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In our garden we have a bird table that's currently very popular with mainly starlings, and now even more so with all the new fledglings. They have nearly got through a large 1.5Kg tub of meal worms in around 3 weeks. Earlier this morning it was feeding frenzy time. Will photograph the next feeding when the bird table is lit by the sun. Looks a nice day now, but likely to become cloudy soon. Shame I need to stay in for a few MS Teams sessions. Will make it out later for some scheduled photography and familiarise parking and the area for one of the Platinum Jubilee events next Thursday. Also finalised 3 days away in Lincolnshire next month, mainly for photography.

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I thought the little robin that had been trying out two nests in our garden had given up on both of them. Yesterday I saw her in the original one where we have one almost every year. I did get photos one year but they definitely look taken in a city.. not nature.. so I haven't had any zooms or sales on them until a zoom today on this one...

 

2D4WBPN.jpg

Robin in nest with babies.

 

Paulette

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Back in 2018 I was driving into an industrial estate and I was hit by another car cutting a corner through a car parking area. The damage to my car, an old diesel VW Bora, didn't look that bad but it was written off. I received my payout and was sorry to see my courtesy car go back. What I thought was a straight forward case of the other driver at fault dragged on until today and was finally settled in my favour. After a 1 hour 55 minute MS Teams session the lack of enthusiasm in the opposition barrister when she got around to cross examining me was obvious. As expected the judge found 100% in my favour, all costs paid by the other insurance company. I was surprised the other drivers insurer didn't admit liability long ago. Another reason for annual insurance premiums rising each year. Now to take some photo's and have a beer when I get back.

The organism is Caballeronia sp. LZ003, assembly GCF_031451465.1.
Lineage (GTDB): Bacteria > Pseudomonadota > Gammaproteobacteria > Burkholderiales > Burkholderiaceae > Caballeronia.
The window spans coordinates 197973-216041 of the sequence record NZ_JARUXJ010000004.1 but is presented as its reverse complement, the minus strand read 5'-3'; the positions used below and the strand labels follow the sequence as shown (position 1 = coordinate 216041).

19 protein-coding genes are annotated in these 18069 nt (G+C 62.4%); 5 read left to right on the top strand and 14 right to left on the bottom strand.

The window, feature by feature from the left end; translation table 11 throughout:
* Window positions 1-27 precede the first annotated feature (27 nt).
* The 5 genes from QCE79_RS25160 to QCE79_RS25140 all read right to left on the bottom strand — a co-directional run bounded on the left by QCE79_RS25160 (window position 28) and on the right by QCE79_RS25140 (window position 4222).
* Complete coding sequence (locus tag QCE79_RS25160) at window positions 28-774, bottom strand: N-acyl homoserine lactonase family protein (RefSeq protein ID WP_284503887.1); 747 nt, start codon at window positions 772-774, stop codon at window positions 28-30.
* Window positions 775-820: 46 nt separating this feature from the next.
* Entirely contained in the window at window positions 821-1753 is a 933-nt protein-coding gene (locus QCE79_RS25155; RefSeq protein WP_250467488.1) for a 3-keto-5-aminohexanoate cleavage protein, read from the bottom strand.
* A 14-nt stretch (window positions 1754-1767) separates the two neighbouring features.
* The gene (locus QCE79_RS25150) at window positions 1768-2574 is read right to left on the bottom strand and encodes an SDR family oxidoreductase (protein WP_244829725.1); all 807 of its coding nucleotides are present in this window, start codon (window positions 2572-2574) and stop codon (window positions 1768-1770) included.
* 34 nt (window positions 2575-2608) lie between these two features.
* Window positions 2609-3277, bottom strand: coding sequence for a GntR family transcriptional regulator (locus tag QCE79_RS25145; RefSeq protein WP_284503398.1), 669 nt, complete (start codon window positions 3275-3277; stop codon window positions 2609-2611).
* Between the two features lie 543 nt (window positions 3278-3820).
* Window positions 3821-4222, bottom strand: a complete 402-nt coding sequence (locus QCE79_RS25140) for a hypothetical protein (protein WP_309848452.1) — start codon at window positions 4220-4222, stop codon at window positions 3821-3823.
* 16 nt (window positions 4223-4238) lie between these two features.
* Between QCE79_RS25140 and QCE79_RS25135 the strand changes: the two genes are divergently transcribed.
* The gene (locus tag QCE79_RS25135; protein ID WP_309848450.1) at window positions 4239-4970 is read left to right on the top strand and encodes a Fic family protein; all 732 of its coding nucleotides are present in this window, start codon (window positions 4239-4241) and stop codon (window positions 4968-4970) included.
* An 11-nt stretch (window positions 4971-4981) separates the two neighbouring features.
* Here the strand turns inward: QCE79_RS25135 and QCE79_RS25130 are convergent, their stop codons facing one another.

More good news. My wife had thyroid cancer, and the thyroid was successfully removed some years back. Due to Covid she didn't have any annual tests the last 2 years. Today she was signed off after ultrasound scans today in Oxford, all was well. 

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1 hour ago, sb photos said:

Back in 2018 I was driving into an industrial estate and I was hit by another car cutting a corner through a car parking area. The damage to my car, an old diesel VW Bora, didn't look that bad but it was written off. I received my payout and was sorry to see my courtesy car go back. What I thought was a straight forward case of the other driver at fault dragged on until today and was finally settled in my favour. After a 1 hour 55 minute MS Teams session the lack of enthusiasm in the opposition barrister when she got around to cross examining me was obvious. As expected the judge found 100% in my favour, all costs paid by the other insurance company. I was surprised the other drivers insurer didn't admit liability long ago. Another reason for annual insurance premiums rising each year. Now to take some photo's and have a beer when I get back. 

 

More good news. My wife had thyroid cancer, and the thyroid was successfully removed some years back. Due to Covid she didn't have any annual tests the last 2 years. Today she was signed off after ultrasound scans today in Oxford, all was well. 

Wow, two great things in your and your wife’s favor. Happy it all worked out!

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6 hours ago, NYCat said:

I thought the little robin that had been trying out two nests in our garden had given up on both of them. Yesterday I saw her in the original one where we have one almost every year. I did get photos one year but they definitely look taken in a city.. not nature.. so I haven't had any zooms or sales on them until a zoom today on this one...

 

2D4WBPN.jpg

Robin in nest with babies.

 

Paulette

Years ago, when hubs worked for a gas company, he shot a robin’s nest with babies stretching necks up, beaks open. The nest sat on a bunch of large gas transmission pipes. It was a wonderful film photo, and won a few photography contests.

The softness of the babies against the hardness of metal was great. Buyers should pay more attention to these kinds of photos.

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11 hours ago, Betty LaRue said: